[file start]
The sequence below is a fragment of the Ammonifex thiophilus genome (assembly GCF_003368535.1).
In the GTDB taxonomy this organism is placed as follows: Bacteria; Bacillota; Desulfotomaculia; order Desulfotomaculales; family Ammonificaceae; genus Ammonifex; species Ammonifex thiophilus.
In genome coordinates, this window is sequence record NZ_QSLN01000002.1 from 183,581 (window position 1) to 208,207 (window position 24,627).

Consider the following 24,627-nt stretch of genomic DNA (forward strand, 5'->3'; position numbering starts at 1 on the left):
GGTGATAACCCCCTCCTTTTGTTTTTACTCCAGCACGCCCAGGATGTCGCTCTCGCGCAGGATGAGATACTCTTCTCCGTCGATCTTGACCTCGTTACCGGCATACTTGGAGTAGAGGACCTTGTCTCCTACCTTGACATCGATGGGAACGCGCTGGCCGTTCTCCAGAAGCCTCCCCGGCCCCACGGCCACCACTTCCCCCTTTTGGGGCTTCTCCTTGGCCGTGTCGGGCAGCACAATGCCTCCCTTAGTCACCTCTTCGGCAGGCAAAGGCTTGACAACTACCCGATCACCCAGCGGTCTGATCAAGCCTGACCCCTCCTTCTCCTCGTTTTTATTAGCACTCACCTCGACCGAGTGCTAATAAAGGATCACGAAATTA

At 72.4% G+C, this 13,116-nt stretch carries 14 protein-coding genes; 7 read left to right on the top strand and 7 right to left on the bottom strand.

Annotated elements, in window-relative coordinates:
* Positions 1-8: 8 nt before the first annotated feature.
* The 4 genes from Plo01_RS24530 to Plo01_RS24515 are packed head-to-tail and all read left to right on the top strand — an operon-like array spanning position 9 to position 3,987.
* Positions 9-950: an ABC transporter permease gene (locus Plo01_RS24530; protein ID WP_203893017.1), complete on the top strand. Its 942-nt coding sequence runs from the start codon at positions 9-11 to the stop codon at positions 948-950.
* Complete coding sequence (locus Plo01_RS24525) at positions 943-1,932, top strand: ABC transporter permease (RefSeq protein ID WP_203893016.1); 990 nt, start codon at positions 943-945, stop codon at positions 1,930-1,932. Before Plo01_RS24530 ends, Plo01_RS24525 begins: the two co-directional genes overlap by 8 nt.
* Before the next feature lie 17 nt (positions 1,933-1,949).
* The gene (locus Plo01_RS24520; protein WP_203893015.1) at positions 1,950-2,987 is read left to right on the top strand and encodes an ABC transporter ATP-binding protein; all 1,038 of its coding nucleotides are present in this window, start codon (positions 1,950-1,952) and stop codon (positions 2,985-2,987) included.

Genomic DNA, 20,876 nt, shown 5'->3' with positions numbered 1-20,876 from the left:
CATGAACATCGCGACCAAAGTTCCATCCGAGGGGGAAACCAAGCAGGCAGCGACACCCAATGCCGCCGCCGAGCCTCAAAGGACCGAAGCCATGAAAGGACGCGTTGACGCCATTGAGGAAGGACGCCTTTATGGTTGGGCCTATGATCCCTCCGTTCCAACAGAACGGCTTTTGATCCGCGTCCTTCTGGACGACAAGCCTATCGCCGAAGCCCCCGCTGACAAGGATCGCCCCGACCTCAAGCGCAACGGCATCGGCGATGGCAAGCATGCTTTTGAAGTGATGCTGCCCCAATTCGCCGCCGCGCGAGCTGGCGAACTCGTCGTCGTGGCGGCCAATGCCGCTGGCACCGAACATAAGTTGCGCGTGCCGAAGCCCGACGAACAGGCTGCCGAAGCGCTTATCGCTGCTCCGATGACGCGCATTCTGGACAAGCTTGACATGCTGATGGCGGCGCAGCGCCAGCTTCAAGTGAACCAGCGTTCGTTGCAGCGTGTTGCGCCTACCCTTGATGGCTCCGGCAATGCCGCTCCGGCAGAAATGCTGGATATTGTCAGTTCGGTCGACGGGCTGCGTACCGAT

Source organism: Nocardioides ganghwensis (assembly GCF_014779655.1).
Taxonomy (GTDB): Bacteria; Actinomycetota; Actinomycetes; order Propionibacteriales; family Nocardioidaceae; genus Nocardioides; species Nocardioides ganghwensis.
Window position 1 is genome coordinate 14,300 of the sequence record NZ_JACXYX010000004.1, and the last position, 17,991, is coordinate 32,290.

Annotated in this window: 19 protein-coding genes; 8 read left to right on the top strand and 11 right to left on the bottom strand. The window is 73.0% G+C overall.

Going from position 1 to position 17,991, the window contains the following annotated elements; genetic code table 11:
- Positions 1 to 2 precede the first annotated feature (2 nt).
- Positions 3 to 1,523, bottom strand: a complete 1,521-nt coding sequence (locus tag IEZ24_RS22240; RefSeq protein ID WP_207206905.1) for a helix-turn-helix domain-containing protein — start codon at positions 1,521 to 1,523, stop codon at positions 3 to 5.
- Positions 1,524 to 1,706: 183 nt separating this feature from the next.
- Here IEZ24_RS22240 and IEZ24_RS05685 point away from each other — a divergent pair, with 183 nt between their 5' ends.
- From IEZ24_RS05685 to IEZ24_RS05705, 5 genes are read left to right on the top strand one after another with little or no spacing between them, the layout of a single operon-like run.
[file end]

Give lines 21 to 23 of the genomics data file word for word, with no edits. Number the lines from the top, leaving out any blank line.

- Positions 1 to 2 precede the first annotated feature (2 nt).
- Positions 3 to 1,523, bottom strand: a complete 1,521-nt coding sequence (locus tag IEZ24_RS22240; RefSeq protein ID WP_207206905.1) for a helix-turn-helix domain-containing protein — start codon at positions 1,521 to 1,523, stop codon at positions 3 to 5.
- Positions 1,524 to 1,706: 183 nt separating this feature from the next.